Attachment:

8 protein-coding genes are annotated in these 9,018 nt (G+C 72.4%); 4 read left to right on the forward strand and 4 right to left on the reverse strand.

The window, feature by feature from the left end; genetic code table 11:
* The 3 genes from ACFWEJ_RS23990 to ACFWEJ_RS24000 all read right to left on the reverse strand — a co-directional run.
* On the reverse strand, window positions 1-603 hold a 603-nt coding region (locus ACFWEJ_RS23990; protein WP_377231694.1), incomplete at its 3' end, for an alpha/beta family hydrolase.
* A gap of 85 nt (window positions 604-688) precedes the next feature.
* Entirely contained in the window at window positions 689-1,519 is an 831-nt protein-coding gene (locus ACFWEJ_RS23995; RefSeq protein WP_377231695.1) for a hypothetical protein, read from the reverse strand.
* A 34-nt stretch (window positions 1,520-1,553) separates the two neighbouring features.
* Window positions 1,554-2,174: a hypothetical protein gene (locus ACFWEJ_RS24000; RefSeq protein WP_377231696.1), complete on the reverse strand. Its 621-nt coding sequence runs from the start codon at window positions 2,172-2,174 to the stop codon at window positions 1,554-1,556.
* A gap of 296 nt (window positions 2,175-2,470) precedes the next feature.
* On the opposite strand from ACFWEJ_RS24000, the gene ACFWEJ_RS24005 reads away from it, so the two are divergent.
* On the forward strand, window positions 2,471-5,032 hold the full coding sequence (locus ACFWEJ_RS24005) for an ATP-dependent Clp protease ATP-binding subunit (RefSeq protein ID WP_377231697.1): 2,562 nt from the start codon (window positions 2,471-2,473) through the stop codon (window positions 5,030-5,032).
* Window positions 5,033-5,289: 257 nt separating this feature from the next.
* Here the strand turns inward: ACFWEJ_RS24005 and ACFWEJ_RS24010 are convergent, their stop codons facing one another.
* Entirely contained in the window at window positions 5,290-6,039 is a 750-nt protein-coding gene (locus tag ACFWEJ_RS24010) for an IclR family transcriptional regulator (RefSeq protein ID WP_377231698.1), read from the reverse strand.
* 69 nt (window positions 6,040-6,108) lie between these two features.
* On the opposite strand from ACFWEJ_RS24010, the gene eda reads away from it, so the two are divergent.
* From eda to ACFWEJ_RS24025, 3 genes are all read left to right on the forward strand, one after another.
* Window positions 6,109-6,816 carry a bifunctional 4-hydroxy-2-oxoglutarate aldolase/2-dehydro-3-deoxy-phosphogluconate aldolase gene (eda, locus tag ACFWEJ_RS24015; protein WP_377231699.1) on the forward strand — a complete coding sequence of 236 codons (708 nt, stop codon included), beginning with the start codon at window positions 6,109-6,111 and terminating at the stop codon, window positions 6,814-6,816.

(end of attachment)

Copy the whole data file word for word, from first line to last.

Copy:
8 protein-coding genes are annotated in these 9,018 nt (G+C 72.4%); 4 read left to right on the forward strand and 4 right to left on the reverse strand.

The window, feature by feature from the left end; genetic code table 11:
* The 3 genes from ACFWEJ_RS23990 to ACFWEJ_RS24000 all read right to left on the reverse strand — a co-directional run.
* On the reverse strand, window positions 1-603 hold a 603-nt coding region (locus ACFWEJ_RS23990; protein WP_377231694.1), incomplete at its 3' end, for an alpha/beta family hydrolase.
* A gap of 85 nt (window positions 604-688) precedes the next feature.
* Entirely contained in the window at window positions 689-1,519 is an 831-nt protein-coding gene (locus ACFWEJ_RS23995; RefSeq protein WP_377231695.1) for a hypothetical protein, read from the reverse strand.
* A 34-nt stretch (window positions 1,520-1,553) separates the two neighbouring features.
* Window positions 1,554-2,174: a hypothetical protein gene (locus ACFWEJ_RS24000; RefSeq protein WP_377231696.1), complete on the reverse strand. Its 621-nt coding sequence runs from the start codon at window positions 2,172-2,174 to the stop codon at window positions 1,554-1,556.
* A gap of 296 nt (window positions 2,175-2,470) precedes the next feature.
* On the opposite strand from ACFWEJ_RS24000, the gene ACFWEJ_RS24005 reads away from it, so the two are divergent.
* On the forward strand, window positions 2,471-5,032 hold the full coding sequence (locus ACFWEJ_RS24005) for an ATP-dependent Clp protease ATP-binding subunit (RefSeq protein ID WP_377231697.1): 2,562 nt from the start codon (window positions 2,471-2,473) through the stop codon (window positions 5,030-5,032).
* Window positions 5,033-5,289: 257 nt separating this feature from the next.
* Here the strand turns inward: ACFWEJ_RS24005 and ACFWEJ_RS24010 are convergent, their stop codons facing one another.
* Entirely contained in the window at window positions 5,290-6,039 is a 750-nt protein-coding gene (locus tag ACFWEJ_RS24010) for an IclR family transcriptional regulator (RefSeq protein ID WP_377231698.1), read from the reverse strand.
* 69 nt (window positions 6,040-6,108) lie between these two features.
* On the opposite strand from ACFWEJ_RS24010, the gene eda reads away from it, so the two are divergent.
* From eda to ACFWEJ_RS24025, 3 genes are all read left to right on the forward strand, one after another.
* Window positions 6,109-6,816 carry a bifunctional 4-hydroxy-2-oxoglutarate aldolase/2-dehydro-3-deoxy-phosphogluconate aldolase gene (eda, locus tag ACFWEJ_RS24015; protein WP_377231699.1) on the forward strand — a complete coding sequence of 236 codons (708 nt, stop codon included), beginning with the start codon at window positions 6,109-6,111 and terminating at the stop codon, window positions 6,814-6,816.